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4.4: Rational Decision Making

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    In Rational Decision Making, supposedly all these factors are integrated by: 1) Defining the problem, 2) Ranking and choosing goals, 3) Identifying alternative actions and 4) Choosing an alternative.

    Kennedy’s dealing with the Cuban Missile Crisis is usually cited as the classic example. Once they realized there were Soviet missiles in Cuba, the Kennedy team discarded the goal of overthrowing Castro, instead deciding that their primary goal was to have the missiles removed. He took a middle course of setting up a naval blockade, rather than diplomacy or war, as the best alternative to achieve their goal. As part of the deal, they secretly promised the Russians not to invade Cuba, since that was less important than removing the missiles.

    Similarly, the Obama administration decided that the problem in Afghanistan was Al Qaeda, the goal was to degrade or eliminate them, and that the alternatives they would use were counterinsurgency, counter-terrorism and drone attacks.

    However, each of the four steps can be disputed:

    1) People may disagree on what the problem is. In Iraq in 2003, was the problem that Saddam Hussein was in power or that he had WMDs (weapons of mass destruction such as nukes)? Vice President Dick Cheney said the U.S. should remove Saddam if there was even a 1% chance that he had WMDs. (It turned out that he didn’t have any.)

    2) People may disagree on ranking and choosing goals.

    After 9/11, was invading Iraq more important than tracking down Osama Bin Laden or making peace between Israel and the Palestinians? Allies in the Middle East told the U.S. that Saddam was in his box and that they should instead concentrate on getting Bin Laden. Then the U.S. could use the momentum from the sympathetic international backlash from 9/11 to push Israel and the Palestinians toward peace.

    3) People may disagree on which actions are practical or prudent.

    The U.S. civilian leadership thought the invasion and occupation of Iraq would be easy. When Kauai-born Army Chief of Staff General Eric Shinseki told Congress that the occupation of Iraq would probably require several hundred thousand troops to be effective, Secretary of Defense Rumsfeld and his civilian subordinates publicly disparaged Shinseki’s assessment. But the experienced military man was right – the small number of troops Rumsfeld initially sent were spread too thin to control the insurgency. In addition, King Abdullah of Jordan warned the Americans that toppling Saddam would destabilize the entire Middle East. He also was right and also ignored.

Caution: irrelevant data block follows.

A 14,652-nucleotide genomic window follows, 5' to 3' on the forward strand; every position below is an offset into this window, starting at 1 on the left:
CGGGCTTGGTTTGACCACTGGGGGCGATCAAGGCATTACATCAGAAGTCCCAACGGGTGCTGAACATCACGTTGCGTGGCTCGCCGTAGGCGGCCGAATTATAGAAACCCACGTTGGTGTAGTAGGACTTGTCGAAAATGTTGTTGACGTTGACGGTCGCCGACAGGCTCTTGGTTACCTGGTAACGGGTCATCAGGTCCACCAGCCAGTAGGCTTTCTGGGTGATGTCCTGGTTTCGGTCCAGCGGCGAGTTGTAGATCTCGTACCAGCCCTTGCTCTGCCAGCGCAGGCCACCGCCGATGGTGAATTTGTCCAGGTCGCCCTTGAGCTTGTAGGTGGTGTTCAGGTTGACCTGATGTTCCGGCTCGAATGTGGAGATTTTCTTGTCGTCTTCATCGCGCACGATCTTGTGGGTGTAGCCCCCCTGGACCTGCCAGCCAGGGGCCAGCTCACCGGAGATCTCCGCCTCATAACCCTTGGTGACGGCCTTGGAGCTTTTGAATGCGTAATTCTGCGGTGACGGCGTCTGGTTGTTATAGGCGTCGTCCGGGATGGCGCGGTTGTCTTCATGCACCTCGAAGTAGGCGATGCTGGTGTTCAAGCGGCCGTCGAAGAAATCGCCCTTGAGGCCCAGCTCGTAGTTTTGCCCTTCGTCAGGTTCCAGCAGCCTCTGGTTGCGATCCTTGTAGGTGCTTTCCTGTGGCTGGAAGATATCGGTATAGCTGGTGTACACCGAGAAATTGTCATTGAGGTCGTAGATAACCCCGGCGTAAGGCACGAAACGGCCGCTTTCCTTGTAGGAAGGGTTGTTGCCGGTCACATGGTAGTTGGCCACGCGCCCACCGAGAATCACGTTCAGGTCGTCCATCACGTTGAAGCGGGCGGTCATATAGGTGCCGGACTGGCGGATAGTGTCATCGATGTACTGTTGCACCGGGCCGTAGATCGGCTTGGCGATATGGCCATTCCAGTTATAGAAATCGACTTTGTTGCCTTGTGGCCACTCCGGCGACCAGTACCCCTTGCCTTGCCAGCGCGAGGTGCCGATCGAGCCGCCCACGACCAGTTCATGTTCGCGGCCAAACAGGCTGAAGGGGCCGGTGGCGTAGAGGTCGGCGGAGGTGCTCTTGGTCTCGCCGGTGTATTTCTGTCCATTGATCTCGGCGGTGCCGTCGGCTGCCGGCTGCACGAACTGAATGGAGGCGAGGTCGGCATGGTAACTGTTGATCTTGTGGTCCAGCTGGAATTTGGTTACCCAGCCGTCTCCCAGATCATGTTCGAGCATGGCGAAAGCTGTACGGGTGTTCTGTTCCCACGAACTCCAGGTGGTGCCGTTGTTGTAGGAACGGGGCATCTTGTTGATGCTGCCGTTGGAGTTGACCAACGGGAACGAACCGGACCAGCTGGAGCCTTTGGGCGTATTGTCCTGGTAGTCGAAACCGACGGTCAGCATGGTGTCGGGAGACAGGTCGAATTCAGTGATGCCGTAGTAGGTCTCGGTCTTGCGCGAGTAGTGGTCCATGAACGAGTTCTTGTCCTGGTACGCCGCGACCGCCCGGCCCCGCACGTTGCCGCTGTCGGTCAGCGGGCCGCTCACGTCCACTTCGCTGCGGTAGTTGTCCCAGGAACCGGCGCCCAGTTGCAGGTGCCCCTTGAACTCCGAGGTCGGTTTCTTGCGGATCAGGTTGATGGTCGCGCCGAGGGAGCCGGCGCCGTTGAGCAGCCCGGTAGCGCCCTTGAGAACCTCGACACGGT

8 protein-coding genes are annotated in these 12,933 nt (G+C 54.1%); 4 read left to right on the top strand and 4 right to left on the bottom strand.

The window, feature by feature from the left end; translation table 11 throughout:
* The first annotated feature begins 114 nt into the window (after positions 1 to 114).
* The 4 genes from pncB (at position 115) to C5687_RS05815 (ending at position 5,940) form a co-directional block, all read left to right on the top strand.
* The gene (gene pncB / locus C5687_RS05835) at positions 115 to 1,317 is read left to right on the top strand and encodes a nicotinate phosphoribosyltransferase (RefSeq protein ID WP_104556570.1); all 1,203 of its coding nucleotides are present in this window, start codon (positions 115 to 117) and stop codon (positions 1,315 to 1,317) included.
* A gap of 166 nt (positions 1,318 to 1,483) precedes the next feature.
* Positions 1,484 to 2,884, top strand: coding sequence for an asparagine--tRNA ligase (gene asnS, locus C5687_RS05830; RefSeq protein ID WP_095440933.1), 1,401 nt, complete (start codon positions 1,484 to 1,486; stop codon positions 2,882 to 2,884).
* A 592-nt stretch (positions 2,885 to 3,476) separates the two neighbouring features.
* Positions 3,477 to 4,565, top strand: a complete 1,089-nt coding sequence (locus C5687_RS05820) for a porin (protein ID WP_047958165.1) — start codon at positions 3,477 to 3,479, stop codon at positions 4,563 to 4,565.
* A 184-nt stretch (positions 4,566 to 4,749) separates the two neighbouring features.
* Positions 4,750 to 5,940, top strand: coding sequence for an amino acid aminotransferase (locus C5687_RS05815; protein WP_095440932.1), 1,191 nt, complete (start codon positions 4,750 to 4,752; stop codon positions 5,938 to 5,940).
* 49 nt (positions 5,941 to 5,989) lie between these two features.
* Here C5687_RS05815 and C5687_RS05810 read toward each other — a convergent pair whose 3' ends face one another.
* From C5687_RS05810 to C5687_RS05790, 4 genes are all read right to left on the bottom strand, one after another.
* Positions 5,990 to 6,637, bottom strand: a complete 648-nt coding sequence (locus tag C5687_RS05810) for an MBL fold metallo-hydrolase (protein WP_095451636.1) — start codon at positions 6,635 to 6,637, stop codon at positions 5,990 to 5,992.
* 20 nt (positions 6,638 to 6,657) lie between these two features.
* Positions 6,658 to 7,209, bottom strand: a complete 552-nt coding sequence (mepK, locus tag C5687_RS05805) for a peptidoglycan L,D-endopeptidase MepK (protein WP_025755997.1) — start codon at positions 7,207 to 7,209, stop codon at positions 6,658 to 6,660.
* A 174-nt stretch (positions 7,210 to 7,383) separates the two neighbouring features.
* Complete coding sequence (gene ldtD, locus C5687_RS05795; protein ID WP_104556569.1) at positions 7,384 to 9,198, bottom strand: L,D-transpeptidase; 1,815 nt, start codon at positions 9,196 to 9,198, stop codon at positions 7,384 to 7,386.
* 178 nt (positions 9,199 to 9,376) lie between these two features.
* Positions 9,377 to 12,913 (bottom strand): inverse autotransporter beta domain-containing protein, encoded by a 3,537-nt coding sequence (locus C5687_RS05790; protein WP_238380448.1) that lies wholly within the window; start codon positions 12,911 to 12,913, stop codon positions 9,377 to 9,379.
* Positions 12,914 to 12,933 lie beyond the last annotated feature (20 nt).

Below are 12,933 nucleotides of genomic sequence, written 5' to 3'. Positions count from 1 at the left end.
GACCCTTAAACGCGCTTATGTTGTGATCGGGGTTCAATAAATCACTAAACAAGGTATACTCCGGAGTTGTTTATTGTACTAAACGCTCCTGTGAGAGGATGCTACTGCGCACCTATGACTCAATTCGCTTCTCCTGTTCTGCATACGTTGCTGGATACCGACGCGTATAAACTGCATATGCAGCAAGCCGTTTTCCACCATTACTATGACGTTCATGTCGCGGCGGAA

4) People may disagree on the best alternative.

    The Bushies wanted to invade Iraq ASAP. Others wanted to continue economic sanctions. The UN wanted to finish WMD inspections first. Hawks favor military action, diplomats favor diplomacy.

    5) Other problems.

    Different goals may conflict with each other. The U.S. wants democratic elections in the Muslim world, but is unhappy when Islamist groups win those elections, as in Gaza or Egypt. Also, several options may be good, or all of them could be bad. (Bad things happened when the U.S. stayed out of Syria. Bad things happened when the U.S. bombed but did not invade Libya. Bad things happened when the U.S. invaded Iraq. Bad things happened when the U.S. left Iraq.) There are errors and uncertainties in information (e.g. inaccurate intelligence- Bin Laden was in the tribal areas of NW Pakistan – NOT) and errors in judgment (Al Qaeda won’t attack the U.S. at home). People also try to avoid acknowledging failures. (Nixon and Kissinger stayed in Vietnam instead of cutting their losses and getting out.)

    Foreign policy and domestic policy goals may conflict. For instance, U.S. presidents allow foreign imports to help allies, but face pushback from domestic producers. They work to win farm states votes by continuing to give U.S. farmers subsidies, which encourage more production, increase world supplies and lower prices for farmers in other countries. Bush tried to pull steel state votes by setting high tariffs on foreign steel imports, angering foreign steel producers.

    The result of all these constraints on rational decision making is that in reality officials frequently move incrementally by trial and error (muddling through), choosing the first available option that seems positive, rather than choosing long-range, goal oriented options.


    1. Explain the principle established by the 1648 Treaty of Westphalia.

    2. Give one example each of multipolar and bipolar periods in world politics. Briefly describe today’s structure.

    3. List three system factors that affect world politics. Give two specific examples.

    4. Briefly define sovereignty, nation and state. Give one example where nations and states do not coincide.

    5. List three national/domestic factors that affect world politics. Give three specific examples.

    6. Briefly outline Rational Decision Making theory and two problems with it. What usually happens instead of rational decisions?

    7. List three individual/leadership factors that affect world politics. Give three specific examples.

    This page titled 4.4: Rational Decision Making is shared under a CC BY-NC-ND 4.0 license and was authored, remixed, and/or curated by Lawrence Meacham.

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